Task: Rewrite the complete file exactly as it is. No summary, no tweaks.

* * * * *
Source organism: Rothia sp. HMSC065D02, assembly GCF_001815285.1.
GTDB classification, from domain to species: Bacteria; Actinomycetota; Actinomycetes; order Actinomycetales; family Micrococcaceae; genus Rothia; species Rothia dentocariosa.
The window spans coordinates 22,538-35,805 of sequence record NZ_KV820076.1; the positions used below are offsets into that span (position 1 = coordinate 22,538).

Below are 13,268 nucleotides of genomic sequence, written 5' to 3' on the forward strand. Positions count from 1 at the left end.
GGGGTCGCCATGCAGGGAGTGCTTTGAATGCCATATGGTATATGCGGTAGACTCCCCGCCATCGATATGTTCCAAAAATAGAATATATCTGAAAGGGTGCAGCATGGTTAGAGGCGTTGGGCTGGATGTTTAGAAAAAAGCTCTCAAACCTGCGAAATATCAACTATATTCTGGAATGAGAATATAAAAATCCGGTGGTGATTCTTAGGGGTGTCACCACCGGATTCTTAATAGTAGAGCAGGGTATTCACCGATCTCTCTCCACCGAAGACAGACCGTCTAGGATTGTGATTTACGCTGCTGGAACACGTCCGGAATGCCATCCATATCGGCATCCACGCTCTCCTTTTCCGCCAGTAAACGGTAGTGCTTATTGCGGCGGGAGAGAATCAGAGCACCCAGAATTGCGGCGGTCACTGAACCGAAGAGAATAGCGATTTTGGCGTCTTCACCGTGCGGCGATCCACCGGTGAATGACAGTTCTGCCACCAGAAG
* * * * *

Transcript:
Source organism: Rothia sp. HMSC065D02, assembly GCF_001815285.1.
GTDB classification, from domain to species: Bacteria; Actinomycetota; Actinomycetes; order Actinomycetales; family Micrococcaceae; genus Rothia; species Rothia dentocariosa.
The window spans coordinates 22,538-35,805 of sequence record NZ_KV820076.1; the positions used below are offsets into that span (position 1 = coordinate 22,538).

Below are 13,268 nucleotides of genomic sequence, written 5' to 3' on the forward strand. Positions count from 1 at the left end.
GGGGTCGCCATGCAGGGAGTGCTTTGAATGCCATATGGTATATGCGGTAGACTCCCCGCCATCGATATGTTCCAAAAATAGAATATATCTGAAAGGGTGCAGCATGGTTAGAGGCGTTGGGCTGGATGTTTAGAAAAAAGCTCTCAAACCTGCGAAATATCAACTATATTCTGGAATGAGAATATAAAAATCCGGTGGTGATTCTTAGGGGTGTCACCACCGGATTCTTAATAGTAGAGCAGGGTATTCACCGATCTCTCTCCACCGAAGACAGACCGTCTAGGATTGTGATTTACGCTGCTGGAACACGTCCGGAATGCCATCCATATCGGCATCCACGCTCTCCTTTTCCGCCAGTAAACGGTAGTGCTTATTGCGGCGGGAGAGAATCAGAGCACCCAGAATTGCGGCGGTCACTGAACCGAAGAGAATAGCGATTTTGGCGTCTTCACCGTGCGGCGATCCACCGGTGAATGACAGTTCTGCCACCAGAAG